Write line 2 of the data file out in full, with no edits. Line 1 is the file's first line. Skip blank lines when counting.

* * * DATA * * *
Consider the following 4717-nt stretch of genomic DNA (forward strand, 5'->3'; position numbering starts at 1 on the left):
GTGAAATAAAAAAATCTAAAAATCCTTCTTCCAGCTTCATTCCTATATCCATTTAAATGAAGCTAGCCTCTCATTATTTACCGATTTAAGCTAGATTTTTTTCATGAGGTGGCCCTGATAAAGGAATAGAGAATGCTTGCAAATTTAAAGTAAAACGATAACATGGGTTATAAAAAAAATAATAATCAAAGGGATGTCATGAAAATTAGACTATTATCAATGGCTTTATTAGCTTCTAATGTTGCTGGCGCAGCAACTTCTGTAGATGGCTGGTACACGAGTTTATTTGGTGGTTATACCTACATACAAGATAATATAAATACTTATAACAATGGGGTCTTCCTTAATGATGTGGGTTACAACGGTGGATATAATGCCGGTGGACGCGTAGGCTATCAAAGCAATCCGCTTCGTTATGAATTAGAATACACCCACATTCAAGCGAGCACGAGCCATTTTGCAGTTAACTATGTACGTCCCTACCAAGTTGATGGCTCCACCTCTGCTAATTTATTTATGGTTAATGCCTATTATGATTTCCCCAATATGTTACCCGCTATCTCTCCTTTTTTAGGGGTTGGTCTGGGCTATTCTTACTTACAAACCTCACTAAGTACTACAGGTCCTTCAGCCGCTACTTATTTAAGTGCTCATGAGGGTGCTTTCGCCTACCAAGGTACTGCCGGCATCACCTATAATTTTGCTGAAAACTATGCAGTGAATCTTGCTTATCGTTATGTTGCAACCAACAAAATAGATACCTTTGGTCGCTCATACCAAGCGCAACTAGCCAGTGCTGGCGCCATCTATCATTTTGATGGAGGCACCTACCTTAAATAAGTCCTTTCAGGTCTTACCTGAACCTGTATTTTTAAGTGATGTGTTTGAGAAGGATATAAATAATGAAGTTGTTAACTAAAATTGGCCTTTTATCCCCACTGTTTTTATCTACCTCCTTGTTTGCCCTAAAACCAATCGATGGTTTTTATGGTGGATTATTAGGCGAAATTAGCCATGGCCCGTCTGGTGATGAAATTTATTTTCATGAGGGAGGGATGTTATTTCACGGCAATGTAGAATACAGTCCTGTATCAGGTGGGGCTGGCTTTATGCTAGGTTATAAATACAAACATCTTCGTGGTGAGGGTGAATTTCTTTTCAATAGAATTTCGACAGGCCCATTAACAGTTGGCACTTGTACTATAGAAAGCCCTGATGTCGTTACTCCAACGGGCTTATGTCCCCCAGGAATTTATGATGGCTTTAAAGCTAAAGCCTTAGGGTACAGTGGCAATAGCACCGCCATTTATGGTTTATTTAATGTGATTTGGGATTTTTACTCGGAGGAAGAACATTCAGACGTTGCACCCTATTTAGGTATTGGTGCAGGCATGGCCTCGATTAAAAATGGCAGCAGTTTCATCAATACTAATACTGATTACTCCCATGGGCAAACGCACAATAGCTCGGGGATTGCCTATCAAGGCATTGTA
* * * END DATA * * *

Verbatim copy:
GTGAAATAAAAAAATCTAAAAATCCTTCTTCCAGCTTCATTCCTATATCCATTTAAATGAAGCTAGCCTCTCATTATTTACCGATTTAAGCTAGATTTTTTTCATGAGGTGGCCCTGATAAAGGAATAGAGAATGCTTGCAAATTTAAAGTAAAACGATAACATGGGTTATAAAAAAAATAATAATCAAAGGGATGTCATGAAAATTAGACTATTATCAATGGCTTTATTAGCTTCTAATGTTGCTGGCGCAGCAACTTCTGTAGATGGCTGGTACACGAGTTTATTTGGTGGTTATACCTACATACAAGATAATATAAATACTTATAACAATGGGGTCTTCCTTAATGATGTGGGTTACAACGGTGGATATAATGCCGGTGGACGCGTAGGCTATCAAAGCAATCCGCTTCGTTATGAATTAGAATACACCCACATTCAAGCGAGCACGAGCCATTTTGCAGTTAACTATGTACGTCCCTACCAAGTTGATGGCTCCACCTCTGCTAATTTATTTATGGTTAATGCCTATTATGATTTCCCCAATATGTTACCCGCTATCTCTCCTTTTTTAGGGGTTGGTCTGGGCTATTCTTACTTACAAACCTCACTAAGTACTACAGGTCCTTCAGCCGCTACTTATTTAAGTGCTCATGAGGGTGCTTTCGCCTACCAAGGTACTGCCGGCATCACCTATAATTTTGCTGAAAACTATGCAGTGAATCTTGCTTATCGTTATGTTGCAACCAACAAAATAGATACCTTTGGTCGCTCATACCAAGCGCAACTAGCCAGTGCTGGCGCCATCTATCATTTTGATGGAGGCACCTACCTTAAATAAGTCCTTTCAGGTCTTACCTGAACCTGTATTTTTAAGTGATGTGTTTGAGAAGGATATAAATAATGAAGTTGTTAACTAAAATTGGCCTTTTATCCCCACTGTTTTTATCTACCTCCTTGTTTGCCCTAAAACCAATCGATGGTTTTTATGGTGGATTATTAGGCGAAATTAGCCATGGCCCGTCTGGTGATGAAATTTATTTTCATGAGGGAGGGATGTTATTTCACGGCAATGTAGAATACAGTCCTGTATCAGGTGGGGCTGGCTTTATGCTAGGTTATAAATACAAACATCTTCGTGGTGAGGGTGAATTTCTTTTCAATAGAATTTCGACAGGCCCATTAACAGTTGGCACTTGTACTATAGAAAGCCCTGATGTCGTTACTCCAACGGGCTTATGTCCCCCAGGAATTTATGATGGCTTTAAAGCTAAAGCCTTAGGGTACAGTGGCAATAGCACCGCCATTTATGGTTTATTTAATGTGATTTGGGATTTTTACTCGGAGGAAGAACATTCAGACGTTGCACCCTATTTAGGTATTGGTGCAGGCATGGCCTCGATTAAAAATGGCAGCAGTTTCATCAATACTAATACTGATTACTCCCATGGGCAAACGCACAATAGCTCGGGGATTGCCTATCAAGGCATTGTA